Medication does not cure anxiety disorders, but often provides short-term relief from symptoms. Dr. Mansfield, can you tell us about some of the medications prescribed for anxiety and how they work?
Of course, Dr. Jerman. Antidepressants are commonly prescribed for people with panic disorder or social anxiety disorder. Antidepressants can take several weeks to start working and may cause side effects such as headache, nausea, or difficulty sleeping.
For people with generalized anxiety disorder, a benzodiazepine may be prescribed. Benzodiazepines are sometimes used to treat short-term symptoms of anxiety.
Gamma-aminobutyric acid, or GABA, is a neurotransmitter, or chemical messenger in the brain, that inhibits or reduces the activity of nerve cells within the brain. Benzodiazepines open GABA-activated channels in the brain, which makes the nerve cells resistant to excitation. In other words, benzodiazepines force the brain to relax.
Although benzodiazepines can be helpful in relieving short-term symptoms of anxiety, there is a potential for a number of serious side effects, including depression and drowsiness that can affect speech, coordination, and cognitive function. In addition, some benzodiazepines can be habit-forming, and misuse of habit-forming medications can lead to addiction, overdose, or death.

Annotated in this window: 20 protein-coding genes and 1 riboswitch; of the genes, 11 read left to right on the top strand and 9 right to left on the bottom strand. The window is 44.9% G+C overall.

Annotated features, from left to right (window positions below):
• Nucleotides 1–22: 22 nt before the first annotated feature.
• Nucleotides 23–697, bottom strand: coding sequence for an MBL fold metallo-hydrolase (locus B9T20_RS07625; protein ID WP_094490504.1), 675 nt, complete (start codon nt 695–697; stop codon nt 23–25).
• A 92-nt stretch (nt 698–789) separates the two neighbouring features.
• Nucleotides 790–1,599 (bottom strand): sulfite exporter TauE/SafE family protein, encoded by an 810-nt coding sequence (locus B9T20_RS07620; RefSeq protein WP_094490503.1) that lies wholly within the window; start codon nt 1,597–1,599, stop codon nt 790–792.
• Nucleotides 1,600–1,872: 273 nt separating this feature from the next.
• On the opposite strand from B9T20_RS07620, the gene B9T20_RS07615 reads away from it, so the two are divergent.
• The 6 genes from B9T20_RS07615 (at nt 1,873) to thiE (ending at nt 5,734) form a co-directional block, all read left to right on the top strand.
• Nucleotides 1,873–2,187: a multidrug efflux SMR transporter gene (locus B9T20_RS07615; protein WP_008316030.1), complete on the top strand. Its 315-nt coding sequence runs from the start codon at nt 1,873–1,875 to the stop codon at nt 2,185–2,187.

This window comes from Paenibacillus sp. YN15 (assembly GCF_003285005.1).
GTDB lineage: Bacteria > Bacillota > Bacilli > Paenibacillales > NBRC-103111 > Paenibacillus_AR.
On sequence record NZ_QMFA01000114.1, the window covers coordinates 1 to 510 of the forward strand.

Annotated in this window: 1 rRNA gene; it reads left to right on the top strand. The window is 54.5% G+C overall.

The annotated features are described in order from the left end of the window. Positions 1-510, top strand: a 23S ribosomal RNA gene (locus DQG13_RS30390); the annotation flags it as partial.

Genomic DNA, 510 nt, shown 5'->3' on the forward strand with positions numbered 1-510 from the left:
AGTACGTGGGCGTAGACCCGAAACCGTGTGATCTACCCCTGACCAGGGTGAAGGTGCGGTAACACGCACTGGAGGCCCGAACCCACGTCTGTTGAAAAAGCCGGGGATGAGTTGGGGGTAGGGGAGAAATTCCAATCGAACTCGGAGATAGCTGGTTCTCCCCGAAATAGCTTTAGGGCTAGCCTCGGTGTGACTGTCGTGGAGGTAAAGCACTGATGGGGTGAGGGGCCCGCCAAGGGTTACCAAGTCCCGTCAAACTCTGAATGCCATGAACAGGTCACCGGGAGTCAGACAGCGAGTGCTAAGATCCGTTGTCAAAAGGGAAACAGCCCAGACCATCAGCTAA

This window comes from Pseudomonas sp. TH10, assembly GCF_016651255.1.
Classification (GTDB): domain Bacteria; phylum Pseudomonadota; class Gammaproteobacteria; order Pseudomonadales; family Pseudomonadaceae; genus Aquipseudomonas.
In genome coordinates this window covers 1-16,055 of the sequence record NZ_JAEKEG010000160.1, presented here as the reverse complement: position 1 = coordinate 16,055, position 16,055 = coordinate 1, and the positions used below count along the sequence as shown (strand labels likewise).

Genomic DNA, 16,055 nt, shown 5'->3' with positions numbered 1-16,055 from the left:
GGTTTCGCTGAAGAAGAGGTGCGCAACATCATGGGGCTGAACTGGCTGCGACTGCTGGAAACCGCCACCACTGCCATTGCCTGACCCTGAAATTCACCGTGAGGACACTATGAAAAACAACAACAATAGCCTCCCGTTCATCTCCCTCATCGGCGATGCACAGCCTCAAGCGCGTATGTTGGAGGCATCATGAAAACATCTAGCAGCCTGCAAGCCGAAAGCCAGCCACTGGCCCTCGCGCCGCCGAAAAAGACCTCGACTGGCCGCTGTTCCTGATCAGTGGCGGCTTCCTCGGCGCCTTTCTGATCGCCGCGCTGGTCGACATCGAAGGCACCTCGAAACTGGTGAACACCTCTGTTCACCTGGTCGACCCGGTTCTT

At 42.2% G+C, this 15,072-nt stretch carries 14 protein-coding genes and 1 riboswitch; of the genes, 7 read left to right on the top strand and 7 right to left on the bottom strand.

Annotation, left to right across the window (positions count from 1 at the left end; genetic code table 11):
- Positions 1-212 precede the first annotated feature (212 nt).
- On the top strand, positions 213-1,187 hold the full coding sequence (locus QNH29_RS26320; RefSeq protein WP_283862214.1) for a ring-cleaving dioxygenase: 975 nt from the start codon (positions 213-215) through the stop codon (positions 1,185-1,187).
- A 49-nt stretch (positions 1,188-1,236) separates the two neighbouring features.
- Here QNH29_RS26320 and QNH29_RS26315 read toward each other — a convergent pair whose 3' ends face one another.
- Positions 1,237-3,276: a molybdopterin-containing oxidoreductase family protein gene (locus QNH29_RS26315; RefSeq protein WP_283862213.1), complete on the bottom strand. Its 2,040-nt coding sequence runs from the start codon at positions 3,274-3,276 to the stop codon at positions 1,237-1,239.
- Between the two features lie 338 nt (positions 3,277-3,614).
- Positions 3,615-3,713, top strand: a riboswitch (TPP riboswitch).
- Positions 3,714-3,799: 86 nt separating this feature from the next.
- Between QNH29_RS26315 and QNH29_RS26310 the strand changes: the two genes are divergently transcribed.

Beta-blockers are another form of medication prescribed to treat the short-term, physical symptoms of anxiety. Beta-blockers work by preventing norepinephrine and epinephrine from binding to certain receptors in the vascular system. This reduces heart rate, which can ease other anxiety symptoms, such as trembling and sweating.